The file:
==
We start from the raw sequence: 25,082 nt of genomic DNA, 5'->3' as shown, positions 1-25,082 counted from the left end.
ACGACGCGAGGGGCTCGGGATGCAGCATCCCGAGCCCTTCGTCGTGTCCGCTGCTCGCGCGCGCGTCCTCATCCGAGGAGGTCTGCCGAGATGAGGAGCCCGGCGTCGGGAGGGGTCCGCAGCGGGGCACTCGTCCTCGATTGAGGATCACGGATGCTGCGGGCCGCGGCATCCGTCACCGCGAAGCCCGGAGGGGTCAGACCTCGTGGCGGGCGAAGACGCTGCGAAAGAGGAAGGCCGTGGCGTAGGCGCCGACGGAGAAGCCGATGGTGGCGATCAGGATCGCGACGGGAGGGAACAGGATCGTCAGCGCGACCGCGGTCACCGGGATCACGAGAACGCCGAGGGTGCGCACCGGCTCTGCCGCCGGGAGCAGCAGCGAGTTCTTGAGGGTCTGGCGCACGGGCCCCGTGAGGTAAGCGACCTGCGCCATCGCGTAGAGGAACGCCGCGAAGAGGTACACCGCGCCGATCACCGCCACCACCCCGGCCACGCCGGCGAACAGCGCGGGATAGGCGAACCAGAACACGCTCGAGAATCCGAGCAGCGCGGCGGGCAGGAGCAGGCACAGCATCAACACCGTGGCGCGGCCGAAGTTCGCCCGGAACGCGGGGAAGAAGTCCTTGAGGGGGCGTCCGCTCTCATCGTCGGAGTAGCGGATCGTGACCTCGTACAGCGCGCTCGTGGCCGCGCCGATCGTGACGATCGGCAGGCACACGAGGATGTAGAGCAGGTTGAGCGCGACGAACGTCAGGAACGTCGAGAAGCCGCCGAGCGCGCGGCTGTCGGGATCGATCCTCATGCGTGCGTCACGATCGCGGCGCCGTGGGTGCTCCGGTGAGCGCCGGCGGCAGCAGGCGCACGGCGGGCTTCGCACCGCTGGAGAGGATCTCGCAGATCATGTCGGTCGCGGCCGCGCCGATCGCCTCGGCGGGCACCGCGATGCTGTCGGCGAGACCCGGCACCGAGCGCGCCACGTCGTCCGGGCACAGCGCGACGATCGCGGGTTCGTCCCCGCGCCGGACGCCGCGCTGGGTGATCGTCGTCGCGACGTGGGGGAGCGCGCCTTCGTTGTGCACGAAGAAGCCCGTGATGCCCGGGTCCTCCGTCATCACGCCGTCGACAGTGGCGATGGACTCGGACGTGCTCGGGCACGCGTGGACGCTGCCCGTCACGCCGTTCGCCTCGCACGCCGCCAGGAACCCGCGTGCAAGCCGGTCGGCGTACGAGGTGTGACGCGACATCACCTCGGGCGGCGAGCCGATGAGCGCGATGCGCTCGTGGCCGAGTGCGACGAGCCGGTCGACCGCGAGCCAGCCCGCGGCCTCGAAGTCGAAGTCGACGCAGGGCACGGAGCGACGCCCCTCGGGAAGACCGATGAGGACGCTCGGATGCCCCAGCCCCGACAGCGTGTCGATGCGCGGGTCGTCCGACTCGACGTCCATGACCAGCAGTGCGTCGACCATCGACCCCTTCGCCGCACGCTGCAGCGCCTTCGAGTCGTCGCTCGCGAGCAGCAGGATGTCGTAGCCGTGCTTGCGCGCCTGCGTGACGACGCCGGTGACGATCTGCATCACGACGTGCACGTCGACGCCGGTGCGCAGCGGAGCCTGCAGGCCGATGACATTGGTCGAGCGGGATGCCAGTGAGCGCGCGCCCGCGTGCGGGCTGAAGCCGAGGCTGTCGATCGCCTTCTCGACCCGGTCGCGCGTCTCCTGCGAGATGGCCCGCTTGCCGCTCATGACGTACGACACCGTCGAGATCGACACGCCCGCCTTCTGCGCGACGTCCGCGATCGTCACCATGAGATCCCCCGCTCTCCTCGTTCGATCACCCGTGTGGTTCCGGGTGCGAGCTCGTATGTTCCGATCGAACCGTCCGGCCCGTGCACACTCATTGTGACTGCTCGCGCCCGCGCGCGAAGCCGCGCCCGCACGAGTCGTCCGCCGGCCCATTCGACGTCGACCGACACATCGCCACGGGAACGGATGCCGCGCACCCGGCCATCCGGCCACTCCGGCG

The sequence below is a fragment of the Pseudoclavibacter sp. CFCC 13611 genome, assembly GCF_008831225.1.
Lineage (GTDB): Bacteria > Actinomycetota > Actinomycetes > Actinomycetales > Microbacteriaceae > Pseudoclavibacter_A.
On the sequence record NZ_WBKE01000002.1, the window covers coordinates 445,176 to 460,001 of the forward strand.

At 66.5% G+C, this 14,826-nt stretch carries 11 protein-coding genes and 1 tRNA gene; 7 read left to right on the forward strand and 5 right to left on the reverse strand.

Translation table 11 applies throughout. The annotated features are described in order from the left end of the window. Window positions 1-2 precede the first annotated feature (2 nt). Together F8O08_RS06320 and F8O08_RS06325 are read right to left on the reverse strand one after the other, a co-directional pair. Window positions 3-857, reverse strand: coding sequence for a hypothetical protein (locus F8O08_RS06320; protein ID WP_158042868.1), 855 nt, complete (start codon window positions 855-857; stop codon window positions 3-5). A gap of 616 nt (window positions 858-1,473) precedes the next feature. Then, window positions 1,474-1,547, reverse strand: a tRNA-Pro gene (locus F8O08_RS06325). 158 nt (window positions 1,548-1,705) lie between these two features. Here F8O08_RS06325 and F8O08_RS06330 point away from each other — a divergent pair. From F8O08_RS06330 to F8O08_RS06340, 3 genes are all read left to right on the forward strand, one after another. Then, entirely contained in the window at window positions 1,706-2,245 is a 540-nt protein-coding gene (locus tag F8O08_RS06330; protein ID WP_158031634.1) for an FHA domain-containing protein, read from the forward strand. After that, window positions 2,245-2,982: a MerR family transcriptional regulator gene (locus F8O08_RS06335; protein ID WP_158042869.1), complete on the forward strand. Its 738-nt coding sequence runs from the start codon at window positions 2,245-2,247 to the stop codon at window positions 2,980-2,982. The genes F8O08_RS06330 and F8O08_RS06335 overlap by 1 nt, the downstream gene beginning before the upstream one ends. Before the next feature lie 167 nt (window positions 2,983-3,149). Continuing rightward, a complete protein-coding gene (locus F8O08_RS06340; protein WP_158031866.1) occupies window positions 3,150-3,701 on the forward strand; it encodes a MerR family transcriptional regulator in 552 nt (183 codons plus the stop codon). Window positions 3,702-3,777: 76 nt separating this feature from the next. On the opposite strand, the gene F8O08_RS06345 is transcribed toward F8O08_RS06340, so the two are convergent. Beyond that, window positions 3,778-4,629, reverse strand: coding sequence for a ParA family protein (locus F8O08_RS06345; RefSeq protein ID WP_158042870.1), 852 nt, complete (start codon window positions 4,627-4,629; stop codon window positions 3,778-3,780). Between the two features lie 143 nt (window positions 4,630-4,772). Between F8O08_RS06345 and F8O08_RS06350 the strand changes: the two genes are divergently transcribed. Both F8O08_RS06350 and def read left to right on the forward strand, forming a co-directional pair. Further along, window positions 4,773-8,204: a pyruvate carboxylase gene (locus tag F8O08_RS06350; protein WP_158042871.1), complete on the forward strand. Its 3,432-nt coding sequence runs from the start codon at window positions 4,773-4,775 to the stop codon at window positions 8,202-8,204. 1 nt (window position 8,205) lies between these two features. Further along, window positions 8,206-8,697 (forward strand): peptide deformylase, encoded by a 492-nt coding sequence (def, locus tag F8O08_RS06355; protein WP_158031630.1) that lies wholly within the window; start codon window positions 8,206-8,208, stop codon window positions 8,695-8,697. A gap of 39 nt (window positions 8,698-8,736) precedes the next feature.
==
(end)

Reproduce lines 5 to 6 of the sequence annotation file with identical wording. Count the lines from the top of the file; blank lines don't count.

On the sequence record NZ_WBKE01000002.1, the window covers coordinates 445,176 to 460,001 of the forward strand.

At 66.5% G+C, this 14,826-nt stretch carries 11 protein-coding genes and 1 tRNA gene; 7 read left to right on the forward strand and 5 right to left on the reverse strand.